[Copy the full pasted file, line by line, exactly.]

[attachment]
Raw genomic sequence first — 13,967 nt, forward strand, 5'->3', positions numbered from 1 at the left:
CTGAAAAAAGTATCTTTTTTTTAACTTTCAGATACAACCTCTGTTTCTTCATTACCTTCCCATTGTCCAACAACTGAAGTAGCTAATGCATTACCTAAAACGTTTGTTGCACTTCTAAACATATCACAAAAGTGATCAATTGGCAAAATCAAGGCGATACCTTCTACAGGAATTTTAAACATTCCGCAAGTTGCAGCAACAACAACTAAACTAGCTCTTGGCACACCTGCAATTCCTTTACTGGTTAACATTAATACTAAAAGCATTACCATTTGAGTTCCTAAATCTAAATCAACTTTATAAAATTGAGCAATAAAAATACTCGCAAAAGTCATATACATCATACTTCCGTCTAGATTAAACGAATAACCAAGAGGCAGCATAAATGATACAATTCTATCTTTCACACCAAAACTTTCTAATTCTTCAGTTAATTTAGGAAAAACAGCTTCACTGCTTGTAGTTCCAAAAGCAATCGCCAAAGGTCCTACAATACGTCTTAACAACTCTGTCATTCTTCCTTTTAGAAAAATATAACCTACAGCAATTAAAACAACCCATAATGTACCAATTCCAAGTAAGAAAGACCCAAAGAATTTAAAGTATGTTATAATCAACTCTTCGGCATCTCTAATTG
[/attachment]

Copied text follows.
Raw genomic sequence first — 13,967 nt, forward strand, 5'->3', positions numbered from 1 at the left:
CTGAAAAAAGTATCTTTTTTTTAACTTTCAGATACAACCTCTGTTTCTTCATTACCTTCCCATTGTCCAACAACTGAAGTAGCTAATGCATTACCTAAAACGTTTGTTGCACTTCTAAACATATCACAAAAGTGATCAATTGGCAAAATCAAGGCGATACCTTCTACAGGAATTTTAAACATTCCGCAAGTTGCAGCAACAACAACTAAACTAGCTCTTGGCACACCTGCAATTCCTTTACTGGTTAACATTAATACTAAAAGCATTACCATTTGAGTTCCTAAATCTAAATCAACTTTATAAAATTGAGCAATAAAAATACTCGCAAAAGTCATATACATCATACTTCCGTCTAGATTAAACGAATAACCAAGAGGCAGCATAAATGATACAATTCTATCTTTCACACCAAAACTTTCTAATTCTTCAGTTAATTTAGGAAAAACAGCTTCACTGCTTGTAGTTCCAAAAGCAATCGCCAAAGGTCCTACAATACGTCTTAACAACTCTGTCATTCTTCCTTTTAGAAAAATATAACCTACAGCAATTAAAACAACCCATAATGTACCAATTCCAAGTAAGAAAGACCCAAAGAATTTAAAGTATGTTATAATCAACTCTTCGGCATCTCTAATTG